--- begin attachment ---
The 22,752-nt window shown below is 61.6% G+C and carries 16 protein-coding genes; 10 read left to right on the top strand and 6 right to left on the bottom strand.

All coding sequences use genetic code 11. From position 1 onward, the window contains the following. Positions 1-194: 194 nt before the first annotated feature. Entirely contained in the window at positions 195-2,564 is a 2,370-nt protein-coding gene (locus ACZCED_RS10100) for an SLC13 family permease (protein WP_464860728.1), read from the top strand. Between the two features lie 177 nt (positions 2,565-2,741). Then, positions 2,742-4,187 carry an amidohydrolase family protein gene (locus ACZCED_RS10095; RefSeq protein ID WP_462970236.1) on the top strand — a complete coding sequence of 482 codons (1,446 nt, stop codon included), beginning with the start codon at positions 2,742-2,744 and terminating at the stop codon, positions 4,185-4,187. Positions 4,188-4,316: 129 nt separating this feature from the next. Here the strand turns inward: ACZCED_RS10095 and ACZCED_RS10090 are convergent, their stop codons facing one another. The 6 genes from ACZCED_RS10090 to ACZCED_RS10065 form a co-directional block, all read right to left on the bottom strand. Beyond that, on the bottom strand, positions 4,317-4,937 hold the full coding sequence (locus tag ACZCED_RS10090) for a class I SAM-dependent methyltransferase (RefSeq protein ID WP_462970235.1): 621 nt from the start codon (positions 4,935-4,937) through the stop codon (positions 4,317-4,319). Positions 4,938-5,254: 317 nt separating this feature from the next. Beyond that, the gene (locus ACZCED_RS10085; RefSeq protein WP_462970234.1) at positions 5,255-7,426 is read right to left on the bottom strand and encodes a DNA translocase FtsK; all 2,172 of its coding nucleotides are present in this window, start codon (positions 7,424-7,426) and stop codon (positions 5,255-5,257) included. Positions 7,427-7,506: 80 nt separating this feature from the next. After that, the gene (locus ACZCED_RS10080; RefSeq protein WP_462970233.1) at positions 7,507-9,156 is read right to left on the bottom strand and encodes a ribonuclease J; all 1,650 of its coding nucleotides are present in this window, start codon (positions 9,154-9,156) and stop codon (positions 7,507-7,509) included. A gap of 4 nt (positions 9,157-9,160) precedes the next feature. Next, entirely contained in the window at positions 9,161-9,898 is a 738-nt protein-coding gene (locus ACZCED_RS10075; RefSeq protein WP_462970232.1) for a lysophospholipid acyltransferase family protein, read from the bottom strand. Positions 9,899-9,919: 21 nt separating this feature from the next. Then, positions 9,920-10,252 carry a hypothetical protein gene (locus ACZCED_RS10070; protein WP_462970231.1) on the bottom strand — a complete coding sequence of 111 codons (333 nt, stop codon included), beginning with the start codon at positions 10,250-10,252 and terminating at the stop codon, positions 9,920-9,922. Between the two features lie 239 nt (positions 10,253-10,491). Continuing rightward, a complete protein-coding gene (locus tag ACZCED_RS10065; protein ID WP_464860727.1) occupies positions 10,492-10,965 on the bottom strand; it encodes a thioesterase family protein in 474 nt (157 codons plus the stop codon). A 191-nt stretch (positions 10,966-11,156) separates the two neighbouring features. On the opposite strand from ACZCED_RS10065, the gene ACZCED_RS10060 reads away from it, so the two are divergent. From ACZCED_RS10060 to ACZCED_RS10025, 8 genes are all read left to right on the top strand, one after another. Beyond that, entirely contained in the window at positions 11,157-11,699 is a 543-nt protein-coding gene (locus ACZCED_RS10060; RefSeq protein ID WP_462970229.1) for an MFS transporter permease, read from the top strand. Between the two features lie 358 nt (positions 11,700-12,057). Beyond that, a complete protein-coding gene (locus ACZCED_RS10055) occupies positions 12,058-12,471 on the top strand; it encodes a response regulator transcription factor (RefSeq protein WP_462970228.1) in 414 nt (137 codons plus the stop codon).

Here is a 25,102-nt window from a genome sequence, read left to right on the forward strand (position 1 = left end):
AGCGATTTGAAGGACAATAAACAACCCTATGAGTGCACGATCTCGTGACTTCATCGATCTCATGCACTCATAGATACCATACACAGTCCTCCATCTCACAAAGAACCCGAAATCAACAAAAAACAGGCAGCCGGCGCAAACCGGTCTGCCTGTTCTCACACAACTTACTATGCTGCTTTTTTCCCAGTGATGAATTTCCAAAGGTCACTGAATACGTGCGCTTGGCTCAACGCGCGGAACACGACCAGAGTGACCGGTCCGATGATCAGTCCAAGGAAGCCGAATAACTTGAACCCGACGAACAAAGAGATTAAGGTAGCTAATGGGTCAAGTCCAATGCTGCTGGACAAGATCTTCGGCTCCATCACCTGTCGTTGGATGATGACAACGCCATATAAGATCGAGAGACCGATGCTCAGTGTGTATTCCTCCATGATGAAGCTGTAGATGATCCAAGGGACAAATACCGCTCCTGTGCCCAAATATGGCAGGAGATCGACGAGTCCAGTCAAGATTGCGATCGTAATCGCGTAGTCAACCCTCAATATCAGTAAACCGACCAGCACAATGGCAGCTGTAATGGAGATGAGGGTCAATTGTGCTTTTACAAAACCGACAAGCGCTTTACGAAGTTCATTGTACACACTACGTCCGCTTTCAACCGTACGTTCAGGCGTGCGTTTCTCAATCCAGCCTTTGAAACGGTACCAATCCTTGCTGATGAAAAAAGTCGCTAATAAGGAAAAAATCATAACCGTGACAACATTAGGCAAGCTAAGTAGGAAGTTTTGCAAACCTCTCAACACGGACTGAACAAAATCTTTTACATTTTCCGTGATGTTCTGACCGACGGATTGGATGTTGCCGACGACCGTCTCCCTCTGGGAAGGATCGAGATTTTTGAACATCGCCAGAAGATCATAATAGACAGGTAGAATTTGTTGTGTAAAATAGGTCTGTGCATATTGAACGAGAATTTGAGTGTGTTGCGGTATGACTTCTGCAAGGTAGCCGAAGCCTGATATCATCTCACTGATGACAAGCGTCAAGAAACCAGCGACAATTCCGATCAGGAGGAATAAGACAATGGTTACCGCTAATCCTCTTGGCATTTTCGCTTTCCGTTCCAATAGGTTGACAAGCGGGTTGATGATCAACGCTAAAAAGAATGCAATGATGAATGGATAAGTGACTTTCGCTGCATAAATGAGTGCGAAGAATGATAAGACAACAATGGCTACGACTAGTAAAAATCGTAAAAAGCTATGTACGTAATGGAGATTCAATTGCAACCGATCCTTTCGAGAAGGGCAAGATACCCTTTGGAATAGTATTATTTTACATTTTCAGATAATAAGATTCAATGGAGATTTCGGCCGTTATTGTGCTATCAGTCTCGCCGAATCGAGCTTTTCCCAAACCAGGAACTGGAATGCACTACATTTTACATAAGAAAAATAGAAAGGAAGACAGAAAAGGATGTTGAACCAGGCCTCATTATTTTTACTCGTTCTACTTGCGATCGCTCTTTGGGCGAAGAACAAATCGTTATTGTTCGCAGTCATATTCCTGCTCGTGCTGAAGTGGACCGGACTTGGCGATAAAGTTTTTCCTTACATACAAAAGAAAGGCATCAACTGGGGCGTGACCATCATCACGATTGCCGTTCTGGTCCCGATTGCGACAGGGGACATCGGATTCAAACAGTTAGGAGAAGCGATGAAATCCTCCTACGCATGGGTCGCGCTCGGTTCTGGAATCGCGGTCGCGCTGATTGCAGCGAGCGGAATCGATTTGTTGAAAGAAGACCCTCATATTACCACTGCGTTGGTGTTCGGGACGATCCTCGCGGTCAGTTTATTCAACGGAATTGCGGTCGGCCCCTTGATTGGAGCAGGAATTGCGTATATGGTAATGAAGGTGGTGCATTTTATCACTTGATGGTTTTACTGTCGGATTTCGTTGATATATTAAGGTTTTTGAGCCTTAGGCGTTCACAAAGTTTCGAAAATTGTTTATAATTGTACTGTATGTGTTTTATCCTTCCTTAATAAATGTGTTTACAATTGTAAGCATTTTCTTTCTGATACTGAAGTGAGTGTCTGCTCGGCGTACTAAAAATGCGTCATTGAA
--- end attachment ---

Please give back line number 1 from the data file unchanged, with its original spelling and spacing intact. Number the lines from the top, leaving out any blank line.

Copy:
The 22,752-nt window shown below is 61.6% G+C and carries 16 protein-coding genes; 10 read left to right on the top strand and 6 right to left on the bottom strand.